This Is Not New

Today’s guest blogger is my wife, Sylvia Kirkendoll, who shares her observations of how racial injustice has changed so little in her lifetime. 


This is not new.  And it shouldn’t be a surprise. The only thing that should shock anyone is that rioting still seems to be a necessary last resort because things have changed so little. 

Sure, many laws and regulations have changed. Opportunities have opened.  We elected a President who is a man of color. But those are only a start. The cancer was treated enough to reduce its outward symptoms for a time but It is still there.  Far too many people are infected with the same bigotries as their grandparents and parents and continue to pass the disease to their children and grandchildren. 
It’s usually not quite so blatant as it was in 1971 when buses of black children arriving at the previously all-white junior high school I attended were greeted with jeers and epithets spewing from angry white parents.
I’d like to say things have changed since 1978 when I watched a friend save a toddler’s life by snatching her from the path of a bus, only to have the parents react in horror that a black man had the temerity to put his hands on their child.
I’d like to say things have changed since 1967 when a neighbor called my mother to warn her that a young black man was trying to sell magazines door-to-door. At the time the call came, Mom was fixing the young man a cup of coffee and they were talking about his plans for college and eventually law school. Mom told the neighbor that no, she’d damned well better not call the police
I’d like to say that things have changed since the time the evening news played alternating clips of protests, riots, and white folks blaming it all on agitators who just want to make trouble. Mom went ballistic that time. “It’s a good thing I’m not a black man cause I sure wouldn’t live long. I’d take a gun and kill as many of the white bastards as I could before they got me.” That was more than 50 years ago, but it could be today.
Picnicking while black. Jogging while black. Birding while black. Gardening in your front yard while black. Taking out the trash while black. Vacationing while black. It’s just a variation on the same old theme: selling magazines while black, saving a child’s life while black, attending school while black, and on and on and on.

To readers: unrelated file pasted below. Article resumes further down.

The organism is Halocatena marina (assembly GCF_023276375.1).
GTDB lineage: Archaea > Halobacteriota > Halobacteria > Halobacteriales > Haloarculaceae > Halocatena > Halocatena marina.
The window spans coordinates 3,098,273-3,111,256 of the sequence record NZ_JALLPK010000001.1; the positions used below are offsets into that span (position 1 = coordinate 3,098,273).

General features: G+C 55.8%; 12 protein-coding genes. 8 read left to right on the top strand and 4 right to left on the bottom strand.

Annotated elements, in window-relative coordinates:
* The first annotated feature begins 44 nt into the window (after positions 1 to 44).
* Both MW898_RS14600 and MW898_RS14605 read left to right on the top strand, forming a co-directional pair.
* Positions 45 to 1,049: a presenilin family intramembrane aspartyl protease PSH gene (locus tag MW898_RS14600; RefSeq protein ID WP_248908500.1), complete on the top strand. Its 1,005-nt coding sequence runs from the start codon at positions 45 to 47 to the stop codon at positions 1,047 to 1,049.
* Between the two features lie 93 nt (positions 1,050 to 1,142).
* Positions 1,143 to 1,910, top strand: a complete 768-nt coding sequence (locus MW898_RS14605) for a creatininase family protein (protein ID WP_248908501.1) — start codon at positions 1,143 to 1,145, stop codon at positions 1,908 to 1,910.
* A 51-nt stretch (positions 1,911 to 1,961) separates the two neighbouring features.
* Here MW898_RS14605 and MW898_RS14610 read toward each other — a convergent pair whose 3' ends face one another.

“…I think America must see that riots do not develop out of thin air. … And so in a real sense, our nation’s summers of riots are caused by our nation’s winters of delay. And as long as America postpones justice, we stand in the position of having these recurrences of violence and riots over and over again.” 1967 – Martin Luther King, Jr.
Sylvia Kirkendoll is an artist, photographer, singer, and private pilot. She works for a title company as Manager of Strategic Analytics and is married to David Mercer.
bio pic of sylvia and me
Sylvia Kirkendoll and David Mercer

2 thoughts on “This Is Not New

  1. I believe Sylvia and I are first cousins, and since I have no other way to really contact her right now, I’d like to just thank her for posting the pictures of our Grandmother Macie Lee Ross Kirkendoll. My Mother was also Macie Lee Kirkendoll and was the sister of Owen David Kirkendoll, Sylvia’s Father.
    We’ve only had one other picture of our Grandmother, so again. Thank you.
    As a side note: As a young child I witnessed our Grandfather OD Sr., while umpiring a boys baseball game, call a distinguished looking black man dressed in a suit and tie, “‘Boy.” The black man was a Doctor who had come to aid of a seriously injured white boy on third base. The black Doctor absorbed the insults my Grandfather extended to him to be able to help the injured boy. I was standing right there starring up into my Grandfather’s eyes, and innocently pointed to the black Doctor and said, “Grandpa, he’s not a boy.” The look I got from my Grandfather and others gave me my first realization of blind prejudice and I lost all respect for him. He looked down at me and knew it.
    I’m not sure I ever had the opportunity to meet your Mother, but I admire her taking a stand as she did, and raising all of you so wisely.

    Liked by 1 person

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